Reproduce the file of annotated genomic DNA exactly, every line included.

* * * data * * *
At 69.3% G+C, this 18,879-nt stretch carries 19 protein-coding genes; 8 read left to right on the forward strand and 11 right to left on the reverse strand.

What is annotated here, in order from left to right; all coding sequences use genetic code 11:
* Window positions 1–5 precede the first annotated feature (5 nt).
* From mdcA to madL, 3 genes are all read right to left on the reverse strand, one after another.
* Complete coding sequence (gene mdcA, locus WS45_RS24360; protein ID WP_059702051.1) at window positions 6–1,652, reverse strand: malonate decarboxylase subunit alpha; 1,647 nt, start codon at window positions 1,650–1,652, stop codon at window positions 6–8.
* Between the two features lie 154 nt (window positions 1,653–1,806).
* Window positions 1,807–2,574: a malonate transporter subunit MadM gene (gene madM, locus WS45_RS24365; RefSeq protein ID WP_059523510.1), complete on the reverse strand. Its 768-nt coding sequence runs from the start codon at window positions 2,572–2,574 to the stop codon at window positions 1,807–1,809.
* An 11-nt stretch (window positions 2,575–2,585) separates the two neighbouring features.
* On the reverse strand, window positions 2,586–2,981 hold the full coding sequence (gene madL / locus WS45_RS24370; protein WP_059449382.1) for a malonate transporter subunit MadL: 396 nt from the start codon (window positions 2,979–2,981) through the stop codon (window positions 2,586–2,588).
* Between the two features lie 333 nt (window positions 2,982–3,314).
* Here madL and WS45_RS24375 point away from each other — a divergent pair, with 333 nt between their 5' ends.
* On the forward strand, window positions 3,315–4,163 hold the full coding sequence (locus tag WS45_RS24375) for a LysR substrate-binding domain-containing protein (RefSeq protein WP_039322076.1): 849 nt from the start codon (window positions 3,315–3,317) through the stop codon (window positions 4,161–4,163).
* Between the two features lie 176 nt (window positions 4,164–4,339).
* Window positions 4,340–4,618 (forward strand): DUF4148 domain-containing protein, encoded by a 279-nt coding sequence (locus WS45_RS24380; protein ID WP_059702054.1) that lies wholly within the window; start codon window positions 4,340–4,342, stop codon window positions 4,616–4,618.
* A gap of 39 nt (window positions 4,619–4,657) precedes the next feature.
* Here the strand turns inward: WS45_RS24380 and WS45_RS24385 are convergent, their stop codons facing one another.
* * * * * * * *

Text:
At 69.3% G+C, this 18,879-nt stretch carries 19 protein-coding genes; 8 read left to right on the forward strand and 11 right to left on the reverse strand.

What is annotated here, in order from left to right; all coding sequences use genetic code 11:
* Window positions 1–5 precede the first annotated feature (5 nt).
* From mdcA to madL, 3 genes are all read right to left on the reverse strand, one after another.
* Complete coding sequence (gene mdcA, locus WS45_RS24360; protein ID WP_059702051.1) at window positions 6–1,652, reverse strand: malonate decarboxylase subunit alpha; 1,647 nt, start codon at window positions 1,650–1,652, stop codon at window positions 6–8.
* Between the two features lie 154 nt (window positions 1,653–1,806).
* Window positions 1,807–2,574: a malonate transporter subunit MadM gene (gene madM, locus WS45_RS24365; RefSeq protein ID WP_059523510.1), complete on the reverse strand. Its 768-nt coding sequence runs from the start codon at window positions 2,572–2,574 to the stop codon at window positions 1,807–1,809.
* An 11-nt stretch (window positions 2,575–2,585) separates the two neighbouring features.
* On the reverse strand, window positions 2,586–2,981 hold the full coding sequence (gene madL / locus WS45_RS24370; protein WP_059449382.1) for a malonate transporter subunit MadL: 396 nt from the start codon (window positions 2,979–2,981) through the stop codon (window positions 2,586–2,588).
* Between the two features lie 333 nt (window positions 2,982–3,314).
* Here madL and WS45_RS24375 point away from each other — a divergent pair, with 333 nt between their 5' ends.
* On the forward strand, window positions 3,315–4,163 hold the full coding sequence (locus tag WS45_RS24375) for a LysR substrate-binding domain-containing protein (RefSeq protein WP_039322076.1): 849 nt from the start codon (window positions 3,315–3,317) through the stop codon (window positions 4,161–4,163).
* Between the two features lie 176 nt (window positions 4,164–4,339).
* Window positions 4,340–4,618 (forward strand): DUF4148 domain-containing protein, encoded by a 279-nt coding sequence (locus WS45_RS24380; protein ID WP_059702054.1) that lies wholly within the window; start codon window positions 4,340–4,342, stop codon window positions 4,616–4,618.
* A gap of 39 nt (window positions 4,619–4,657) precedes the next feature.
* Here the strand turns inward: WS45_RS24380 and WS45_RS24385 are convergent, their stop codons facing one another.